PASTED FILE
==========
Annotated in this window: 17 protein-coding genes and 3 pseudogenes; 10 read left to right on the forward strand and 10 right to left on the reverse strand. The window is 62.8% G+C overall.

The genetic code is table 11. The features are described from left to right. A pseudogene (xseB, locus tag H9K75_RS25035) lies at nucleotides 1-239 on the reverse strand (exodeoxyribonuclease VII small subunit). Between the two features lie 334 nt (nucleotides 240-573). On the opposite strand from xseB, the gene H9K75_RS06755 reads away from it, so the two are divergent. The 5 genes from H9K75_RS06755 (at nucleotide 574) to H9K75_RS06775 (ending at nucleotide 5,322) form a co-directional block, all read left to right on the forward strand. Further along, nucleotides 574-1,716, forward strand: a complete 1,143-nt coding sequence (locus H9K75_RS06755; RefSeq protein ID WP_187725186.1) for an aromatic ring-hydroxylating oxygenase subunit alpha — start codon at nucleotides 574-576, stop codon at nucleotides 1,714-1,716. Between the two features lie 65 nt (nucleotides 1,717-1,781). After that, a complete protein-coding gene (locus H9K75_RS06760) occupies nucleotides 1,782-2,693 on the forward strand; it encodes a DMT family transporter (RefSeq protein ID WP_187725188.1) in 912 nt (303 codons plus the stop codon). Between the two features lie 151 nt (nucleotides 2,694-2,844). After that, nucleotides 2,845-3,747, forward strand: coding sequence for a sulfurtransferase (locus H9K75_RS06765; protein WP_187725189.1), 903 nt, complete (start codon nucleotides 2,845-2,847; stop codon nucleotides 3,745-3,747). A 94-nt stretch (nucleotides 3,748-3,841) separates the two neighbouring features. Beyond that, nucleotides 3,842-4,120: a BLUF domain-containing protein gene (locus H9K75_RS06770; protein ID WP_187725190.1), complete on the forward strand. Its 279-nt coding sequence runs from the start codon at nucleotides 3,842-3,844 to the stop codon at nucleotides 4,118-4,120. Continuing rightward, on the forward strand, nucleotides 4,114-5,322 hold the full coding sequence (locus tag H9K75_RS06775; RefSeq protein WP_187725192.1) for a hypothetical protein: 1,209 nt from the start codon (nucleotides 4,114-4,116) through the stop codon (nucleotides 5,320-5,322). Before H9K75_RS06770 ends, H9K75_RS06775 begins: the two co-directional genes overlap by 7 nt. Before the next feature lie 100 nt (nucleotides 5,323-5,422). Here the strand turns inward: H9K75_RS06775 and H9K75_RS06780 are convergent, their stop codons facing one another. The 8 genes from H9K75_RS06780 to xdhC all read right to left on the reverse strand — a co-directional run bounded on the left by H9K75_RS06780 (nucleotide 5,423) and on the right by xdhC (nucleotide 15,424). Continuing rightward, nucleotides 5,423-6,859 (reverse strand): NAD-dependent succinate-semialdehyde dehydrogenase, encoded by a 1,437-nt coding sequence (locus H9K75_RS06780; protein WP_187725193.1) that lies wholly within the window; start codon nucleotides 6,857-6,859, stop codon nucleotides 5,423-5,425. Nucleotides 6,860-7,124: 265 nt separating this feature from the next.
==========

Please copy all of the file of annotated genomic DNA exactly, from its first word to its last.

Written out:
Annotated in this window: 17 protein-coding genes and 3 pseudogenes; 10 read left to right on the forward strand and 10 right to left on the reverse strand. The window is 62.8% G+C overall.

The genetic code is table 11. The features are described from left to right. A pseudogene (xseB, locus tag H9K75_RS25035) lies at nucleotides 1-239 on the reverse strand (exodeoxyribonuclease VII small subunit). Between the two features lie 334 nt (nucleotides 240-573). On the opposite strand from xseB, the gene H9K75_RS06755 reads away from it, so the two are divergent. The 5 genes from H9K75_RS06755 (at nucleotide 574) to H9K75_RS06775 (ending at nucleotide 5,322) form a co-directional block, all read left to right on the forward strand. Further along, nucleotides 574-1,716, forward strand: a complete 1,143-nt coding sequence (locus H9K75_RS06755; RefSeq protein ID WP_187725186.1) for an aromatic ring-hydroxylating oxygenase subunit alpha — start codon at nucleotides 574-576, stop codon at nucleotides 1,714-1,716. Between the two features lie 65 nt (nucleotides 1,717-1,781). After that, a complete protein-coding gene (locus H9K75_RS06760) occupies nucleotides 1,782-2,693 on the forward strand; it encodes a DMT family transporter (RefSeq protein ID WP_187725188.1) in 912 nt (303 codons plus the stop codon). Between the two features lie 151 nt (nucleotides 2,694-2,844). After that, nucleotides 2,845-3,747, forward strand: coding sequence for a sulfurtransferase (locus H9K75_RS06765; protein WP_187725189.1), 903 nt, complete (start codon nucleotides 2,845-2,847; stop codon nucleotides 3,745-3,747). A 94-nt stretch (nucleotides 3,748-3,841) separates the two neighbouring features. Beyond that, nucleotides 3,842-4,120: a BLUF domain-containing protein gene (locus H9K75_RS06770; protein ID WP_187725190.1), complete on the forward strand. Its 279-nt coding sequence runs from the start codon at nucleotides 3,842-3,844 to the stop codon at nucleotides 4,118-4,120. Continuing rightward, on the forward strand, nucleotides 4,114-5,322 hold the full coding sequence (locus tag H9K75_RS06775; RefSeq protein WP_187725192.1) for a hypothetical protein: 1,209 nt from the start codon (nucleotides 4,114-4,116) through the stop codon (nucleotides 5,320-5,322). Before H9K75_RS06770 ends, H9K75_RS06775 begins: the two co-directional genes overlap by 7 nt. Before the next feature lie 100 nt (nucleotides 5,323-5,422). Here the strand turns inward: H9K75_RS06775 and H9K75_RS06780 are convergent, their stop codons facing one another. The 8 genes from H9K75_RS06780 to xdhC all read right to left on the reverse strand — a co-directional run bounded on the left by H9K75_RS06780 (nucleotide 5,423) and on the right by xdhC (nucleotide 15,424). Continuing rightward, nucleotides 5,423-6,859 (reverse strand): NAD-dependent succinate-semialdehyde dehydrogenase, encoded by a 1,437-nt coding sequence (locus H9K75_RS06780; protein WP_187725193.1) that lies wholly within the window; start codon nucleotides 6,857-6,859, stop codon nucleotides 5,423-5,425. Nucleotides 6,860-7,124: 265 nt separating this feature from the next.